U.S. pork producers have been, for the most part, sitting on their hands regarding expansion as they enjoyed record-high hog prices this year. The reason, of course, has been concern over extremely high costs of production — concerns that have indeed been realized in the past week as both new-crop corn and new-crop soybean meal futures have hit contract life highs. Those increases as well as the expiration of the last of the summer Lean Hogs contracts on August 12 have put a decidedly negative tone to the outlook for pork producers for the next 12 months.

The top chart at right shows historic Iowa hog prices and costs of production as estimated by Iowa State University. The costs represent average Iowa farrow to finish operations and include a major adjustment to the production parameters beginning January 2010. That adjustment accounted for growing operations (basically going from a one-man business to a more modern 1200-sow farrow-to-finish organization) and changes to production efficiencies. It also put some feed cost weight on distillers dried grains with solubles (DDGS) to reflect the growing adoption of this ethanol by-product as a feed ingredient. The argument can be made that the weighting for DDGS is now too low as producers have used more and more of that product.

The chart also includes projections of costs and hog prices for the next 12 months and the picture is not pretty. Any 12-month out” projection had to get worse as this past summer progressed and record-high futures prices for June, July and August dropped out of the 12 month period and into the history portion of the chart. The prospect of a small average profit over the next 12 months, though, has turned into what appears to be substantial losses. The only profitable month on the chart is the month just completed. Returns are currently negative for every other month from now through July 2012 and the average loss over the time period is $14.60/hd.

Readers should note that yesterday’s warning that assuming hand-to-mouth cash transactions for packers lead to some potential discrepancies in estimated margins applies here as well. Many producers have done more hedging feed costs and hog prices this year than ever before. Some of that has been of their own making, some has been at the strong “urging” (and in some cases, requirement) of their lenders. Those producers likely had slightly LOWER returns than this model shows for this past summer since they would have sold fewer on the robust cash markets. But they likely have higher returns locked in for the coming year.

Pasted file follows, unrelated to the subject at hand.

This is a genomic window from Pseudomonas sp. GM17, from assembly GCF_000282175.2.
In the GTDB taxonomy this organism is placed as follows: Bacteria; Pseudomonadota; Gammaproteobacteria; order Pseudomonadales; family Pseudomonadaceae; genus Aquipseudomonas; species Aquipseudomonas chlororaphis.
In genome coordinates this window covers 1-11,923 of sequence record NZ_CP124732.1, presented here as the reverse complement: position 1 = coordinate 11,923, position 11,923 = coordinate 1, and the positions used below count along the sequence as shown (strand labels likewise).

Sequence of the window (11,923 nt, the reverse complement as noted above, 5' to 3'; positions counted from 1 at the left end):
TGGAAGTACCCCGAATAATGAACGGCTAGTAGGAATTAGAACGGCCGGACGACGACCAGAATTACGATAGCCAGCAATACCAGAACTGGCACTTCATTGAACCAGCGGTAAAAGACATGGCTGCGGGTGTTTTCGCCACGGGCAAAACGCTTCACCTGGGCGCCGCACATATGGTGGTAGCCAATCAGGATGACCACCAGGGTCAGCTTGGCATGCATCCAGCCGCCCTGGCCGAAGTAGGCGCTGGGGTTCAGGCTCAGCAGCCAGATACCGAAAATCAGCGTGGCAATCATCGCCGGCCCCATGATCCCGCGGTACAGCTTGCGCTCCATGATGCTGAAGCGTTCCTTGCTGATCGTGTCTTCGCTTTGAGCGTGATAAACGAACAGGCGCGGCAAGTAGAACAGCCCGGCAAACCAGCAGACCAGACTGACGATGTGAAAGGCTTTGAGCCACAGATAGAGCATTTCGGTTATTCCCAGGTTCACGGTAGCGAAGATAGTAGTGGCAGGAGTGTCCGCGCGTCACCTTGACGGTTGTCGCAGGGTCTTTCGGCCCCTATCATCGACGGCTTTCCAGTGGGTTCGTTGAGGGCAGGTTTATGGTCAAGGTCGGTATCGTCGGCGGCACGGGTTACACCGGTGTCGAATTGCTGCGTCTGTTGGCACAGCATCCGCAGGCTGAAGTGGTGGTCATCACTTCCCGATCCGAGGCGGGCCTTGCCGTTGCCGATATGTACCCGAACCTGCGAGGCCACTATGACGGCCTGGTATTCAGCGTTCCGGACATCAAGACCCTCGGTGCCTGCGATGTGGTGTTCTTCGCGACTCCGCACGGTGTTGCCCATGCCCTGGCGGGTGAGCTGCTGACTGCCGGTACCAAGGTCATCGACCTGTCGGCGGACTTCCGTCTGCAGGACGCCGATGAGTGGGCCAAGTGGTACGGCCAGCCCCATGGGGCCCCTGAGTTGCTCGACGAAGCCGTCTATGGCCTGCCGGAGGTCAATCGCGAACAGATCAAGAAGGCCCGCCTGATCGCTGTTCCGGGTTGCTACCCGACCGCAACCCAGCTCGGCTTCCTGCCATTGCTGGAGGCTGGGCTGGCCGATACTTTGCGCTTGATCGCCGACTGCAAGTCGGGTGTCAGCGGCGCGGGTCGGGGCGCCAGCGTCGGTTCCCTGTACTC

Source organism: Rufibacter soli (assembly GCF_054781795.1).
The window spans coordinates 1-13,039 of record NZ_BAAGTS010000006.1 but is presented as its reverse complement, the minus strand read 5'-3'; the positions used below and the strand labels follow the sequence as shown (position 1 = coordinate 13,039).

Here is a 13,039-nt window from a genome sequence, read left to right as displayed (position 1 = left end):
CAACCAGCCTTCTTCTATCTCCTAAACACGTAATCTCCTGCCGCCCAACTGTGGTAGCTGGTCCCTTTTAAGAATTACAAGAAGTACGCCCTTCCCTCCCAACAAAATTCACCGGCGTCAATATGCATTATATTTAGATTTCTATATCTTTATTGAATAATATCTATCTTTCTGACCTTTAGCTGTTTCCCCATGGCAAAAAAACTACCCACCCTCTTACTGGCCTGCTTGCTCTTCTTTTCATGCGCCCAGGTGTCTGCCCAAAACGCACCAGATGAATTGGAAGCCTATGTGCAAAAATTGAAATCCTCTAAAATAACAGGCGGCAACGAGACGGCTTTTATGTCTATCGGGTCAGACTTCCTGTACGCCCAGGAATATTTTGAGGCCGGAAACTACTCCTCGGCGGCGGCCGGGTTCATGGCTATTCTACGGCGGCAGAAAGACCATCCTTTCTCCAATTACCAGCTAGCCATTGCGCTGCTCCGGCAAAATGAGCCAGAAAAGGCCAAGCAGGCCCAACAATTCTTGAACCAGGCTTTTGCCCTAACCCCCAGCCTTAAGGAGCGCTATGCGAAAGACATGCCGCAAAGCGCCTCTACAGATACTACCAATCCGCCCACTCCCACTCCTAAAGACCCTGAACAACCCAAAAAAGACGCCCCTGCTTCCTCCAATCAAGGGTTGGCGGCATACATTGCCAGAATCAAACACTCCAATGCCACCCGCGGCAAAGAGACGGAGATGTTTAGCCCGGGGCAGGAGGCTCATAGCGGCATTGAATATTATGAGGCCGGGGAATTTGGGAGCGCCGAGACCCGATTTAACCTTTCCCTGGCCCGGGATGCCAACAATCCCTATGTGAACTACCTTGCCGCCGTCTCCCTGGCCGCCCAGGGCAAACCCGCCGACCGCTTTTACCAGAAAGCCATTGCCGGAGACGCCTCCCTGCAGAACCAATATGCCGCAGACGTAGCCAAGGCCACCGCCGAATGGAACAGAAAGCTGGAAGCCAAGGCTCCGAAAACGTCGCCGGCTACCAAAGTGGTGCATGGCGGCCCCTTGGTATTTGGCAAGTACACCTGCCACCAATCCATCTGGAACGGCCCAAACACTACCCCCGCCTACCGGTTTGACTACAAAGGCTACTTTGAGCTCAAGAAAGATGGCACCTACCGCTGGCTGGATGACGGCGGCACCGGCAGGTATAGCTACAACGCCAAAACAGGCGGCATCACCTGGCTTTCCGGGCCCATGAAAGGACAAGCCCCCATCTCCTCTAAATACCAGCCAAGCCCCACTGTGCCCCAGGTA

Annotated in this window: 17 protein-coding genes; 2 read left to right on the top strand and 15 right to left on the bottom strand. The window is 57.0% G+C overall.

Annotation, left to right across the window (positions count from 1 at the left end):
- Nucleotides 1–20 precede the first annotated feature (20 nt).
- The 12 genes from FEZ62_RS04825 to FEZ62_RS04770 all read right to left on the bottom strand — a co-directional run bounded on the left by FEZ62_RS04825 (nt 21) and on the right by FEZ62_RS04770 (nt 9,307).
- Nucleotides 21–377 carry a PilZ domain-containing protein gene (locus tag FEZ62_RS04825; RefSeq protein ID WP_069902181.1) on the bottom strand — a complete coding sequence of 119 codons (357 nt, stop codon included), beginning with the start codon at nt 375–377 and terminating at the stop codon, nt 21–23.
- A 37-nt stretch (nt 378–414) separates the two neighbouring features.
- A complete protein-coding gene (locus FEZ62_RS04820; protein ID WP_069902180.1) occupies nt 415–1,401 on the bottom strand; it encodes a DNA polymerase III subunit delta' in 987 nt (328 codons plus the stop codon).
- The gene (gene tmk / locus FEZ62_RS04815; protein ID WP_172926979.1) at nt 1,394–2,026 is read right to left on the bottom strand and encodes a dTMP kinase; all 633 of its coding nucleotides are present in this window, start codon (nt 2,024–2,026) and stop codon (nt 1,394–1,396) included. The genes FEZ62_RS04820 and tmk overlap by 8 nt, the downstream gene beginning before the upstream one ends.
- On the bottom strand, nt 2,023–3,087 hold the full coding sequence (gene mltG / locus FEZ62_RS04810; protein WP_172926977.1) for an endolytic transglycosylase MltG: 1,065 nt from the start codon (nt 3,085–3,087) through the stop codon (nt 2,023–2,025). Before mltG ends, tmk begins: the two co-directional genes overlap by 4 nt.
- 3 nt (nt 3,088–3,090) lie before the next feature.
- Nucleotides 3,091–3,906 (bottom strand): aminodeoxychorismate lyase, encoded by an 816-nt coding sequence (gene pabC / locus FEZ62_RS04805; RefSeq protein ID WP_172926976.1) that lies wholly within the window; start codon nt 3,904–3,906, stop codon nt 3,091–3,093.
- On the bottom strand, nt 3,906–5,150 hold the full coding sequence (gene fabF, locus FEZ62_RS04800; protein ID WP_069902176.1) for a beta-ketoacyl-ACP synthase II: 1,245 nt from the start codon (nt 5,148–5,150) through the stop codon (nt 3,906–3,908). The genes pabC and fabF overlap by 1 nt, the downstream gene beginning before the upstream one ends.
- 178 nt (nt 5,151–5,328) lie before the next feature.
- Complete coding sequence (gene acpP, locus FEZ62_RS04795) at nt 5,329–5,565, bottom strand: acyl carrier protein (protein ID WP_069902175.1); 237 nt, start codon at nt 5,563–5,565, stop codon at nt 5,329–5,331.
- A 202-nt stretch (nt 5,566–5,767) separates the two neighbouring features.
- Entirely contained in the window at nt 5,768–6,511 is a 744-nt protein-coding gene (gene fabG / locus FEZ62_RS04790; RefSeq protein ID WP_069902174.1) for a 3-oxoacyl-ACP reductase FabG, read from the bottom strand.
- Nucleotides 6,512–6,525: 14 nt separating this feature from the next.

And we must add a warning that many very efficient hog operations achieve production efficiencies and capture economies of scale (even compared to the 1200-sow model) that put their costs $4 to $8/cwt. carcass ($8-$16/head) lower than this ISU model. So, while average Iowa farrow-to-finish operations face losses, these producers will be breaking even or, perhaps, earning small profits.

What does this mean for the breeding herd? We do not think it is changing much. The drop in sow slaughter in July was more a function of weather than of a shift to expansion. Anecdotal evidence suggests that sow death losses spiked higher during the heat wave and producers were no doubt reticent to ship sows in those conditions when the prospect of transport losses was much higher. Sow slaughter has moved back above year-ago levels the last three weeks for which we have data (the latest being August 14) and we suspect that the past two weeks will show further increases when they are published by USDA. Lower expected profits and $70/cwt.-plus sow prices — even $75/cwt.-plus prices last week — will get sows moving again. Does that mean the herd is contracting? We doubt it. These dimmed profit prospects are too new to be having a huge impact yet.

Further, Missouri’s gilt data showed the percentage of gilts in the slaughter mix was near record low at 45.1% last week. That series is pretty variable but the low number suggests that producers may be cashing in older sows and laying in new gilts at an even faster pace than in the past.